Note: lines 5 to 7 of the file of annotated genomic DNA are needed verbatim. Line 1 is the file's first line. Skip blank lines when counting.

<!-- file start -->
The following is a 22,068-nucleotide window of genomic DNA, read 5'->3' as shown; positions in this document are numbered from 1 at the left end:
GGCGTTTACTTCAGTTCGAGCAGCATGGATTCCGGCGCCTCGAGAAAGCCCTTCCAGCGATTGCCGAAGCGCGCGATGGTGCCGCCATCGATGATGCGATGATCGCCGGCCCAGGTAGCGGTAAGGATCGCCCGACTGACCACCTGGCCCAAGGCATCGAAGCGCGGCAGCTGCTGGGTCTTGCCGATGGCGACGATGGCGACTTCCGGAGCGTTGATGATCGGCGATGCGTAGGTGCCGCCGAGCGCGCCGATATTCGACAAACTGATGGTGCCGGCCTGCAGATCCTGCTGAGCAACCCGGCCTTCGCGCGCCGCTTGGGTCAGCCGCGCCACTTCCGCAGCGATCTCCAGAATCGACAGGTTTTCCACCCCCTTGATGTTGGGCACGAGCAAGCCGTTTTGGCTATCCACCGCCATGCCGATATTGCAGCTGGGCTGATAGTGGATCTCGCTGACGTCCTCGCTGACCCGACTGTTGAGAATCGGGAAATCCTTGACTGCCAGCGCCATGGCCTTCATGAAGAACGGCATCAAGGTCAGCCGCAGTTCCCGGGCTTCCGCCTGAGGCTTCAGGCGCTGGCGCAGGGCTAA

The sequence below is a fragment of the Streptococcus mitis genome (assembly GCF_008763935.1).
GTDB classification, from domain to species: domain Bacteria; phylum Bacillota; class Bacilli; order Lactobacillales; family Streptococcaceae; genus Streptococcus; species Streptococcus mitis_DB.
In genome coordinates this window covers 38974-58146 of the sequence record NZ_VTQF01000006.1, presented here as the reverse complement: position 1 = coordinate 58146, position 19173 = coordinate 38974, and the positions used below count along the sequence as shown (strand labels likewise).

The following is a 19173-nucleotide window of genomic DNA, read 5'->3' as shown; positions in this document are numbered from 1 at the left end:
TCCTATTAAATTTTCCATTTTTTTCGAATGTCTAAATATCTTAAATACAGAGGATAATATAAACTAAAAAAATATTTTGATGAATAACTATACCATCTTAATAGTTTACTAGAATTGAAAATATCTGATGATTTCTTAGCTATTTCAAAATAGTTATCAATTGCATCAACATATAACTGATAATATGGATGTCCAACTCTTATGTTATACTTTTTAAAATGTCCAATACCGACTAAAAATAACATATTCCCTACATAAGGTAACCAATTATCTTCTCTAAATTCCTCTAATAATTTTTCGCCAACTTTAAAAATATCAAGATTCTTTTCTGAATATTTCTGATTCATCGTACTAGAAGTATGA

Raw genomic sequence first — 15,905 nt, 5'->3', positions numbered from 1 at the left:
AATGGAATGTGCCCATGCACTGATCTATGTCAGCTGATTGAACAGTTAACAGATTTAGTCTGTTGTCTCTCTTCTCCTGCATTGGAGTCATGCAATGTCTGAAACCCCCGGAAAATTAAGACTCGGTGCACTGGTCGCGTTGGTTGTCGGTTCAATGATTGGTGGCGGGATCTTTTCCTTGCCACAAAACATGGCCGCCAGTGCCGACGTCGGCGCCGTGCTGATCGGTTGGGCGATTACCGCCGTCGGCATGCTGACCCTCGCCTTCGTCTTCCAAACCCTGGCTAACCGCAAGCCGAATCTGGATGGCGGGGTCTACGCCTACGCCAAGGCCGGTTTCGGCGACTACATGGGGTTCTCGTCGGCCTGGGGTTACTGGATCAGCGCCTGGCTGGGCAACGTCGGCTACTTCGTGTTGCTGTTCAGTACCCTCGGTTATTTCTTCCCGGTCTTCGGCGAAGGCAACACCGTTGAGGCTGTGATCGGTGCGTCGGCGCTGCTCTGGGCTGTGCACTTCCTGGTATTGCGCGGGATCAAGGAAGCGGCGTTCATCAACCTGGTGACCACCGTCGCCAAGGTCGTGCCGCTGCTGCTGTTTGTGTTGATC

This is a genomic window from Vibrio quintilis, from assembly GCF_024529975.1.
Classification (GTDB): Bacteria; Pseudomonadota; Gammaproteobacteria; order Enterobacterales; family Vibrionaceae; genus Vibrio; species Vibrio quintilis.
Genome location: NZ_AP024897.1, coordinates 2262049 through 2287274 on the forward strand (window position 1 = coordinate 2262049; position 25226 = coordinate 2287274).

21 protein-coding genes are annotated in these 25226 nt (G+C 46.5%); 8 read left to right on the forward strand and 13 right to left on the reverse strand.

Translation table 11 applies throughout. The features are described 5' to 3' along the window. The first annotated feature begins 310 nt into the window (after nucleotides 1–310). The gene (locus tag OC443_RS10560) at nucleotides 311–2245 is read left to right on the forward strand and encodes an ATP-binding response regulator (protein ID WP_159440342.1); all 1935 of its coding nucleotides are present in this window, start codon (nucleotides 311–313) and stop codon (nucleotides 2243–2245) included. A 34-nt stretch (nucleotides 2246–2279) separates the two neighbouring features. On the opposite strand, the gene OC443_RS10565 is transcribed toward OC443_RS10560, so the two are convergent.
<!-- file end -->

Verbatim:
In genome coordinates this window covers 38974-58146 of the sequence record NZ_VTQF01000006.1, presented here as the reverse complement: position 1 = coordinate 58146, position 19173 = coordinate 38974, and the positions used below count along the sequence as shown (strand labels likewise).

The following is a 19173-nucleotide window of genomic DNA, read 5'->3' as shown; positions in this document are numbered from 1 at the left end:
TCCTATTAAATTTTCCATTTTTTTCGAATGTCTAAATATCTTAAATACAGAGGATAATATAAACTAAAAAAATATTTTGATGAATAACTATACCATCTTAATAGTTTACTAGAATTGAAAATATCTGATGATTTCTTAGCTATTTCAAAATAGTTATCAATTGCATCAACATATAACTGATAATATGGATGTCCAACTCTTATGTTATACTTTTTAAAATGTCCAATACCGACTAAAAATAACATATTCCCTACATAAGGTAACCAATTATCTTCTCTAAATTCCTCTAATAATTTTTCGCCAACTTTAAAAATATCAAGATTCTTTTCTGAATATTTCTGATTCATCGTACTAGAAGTATGA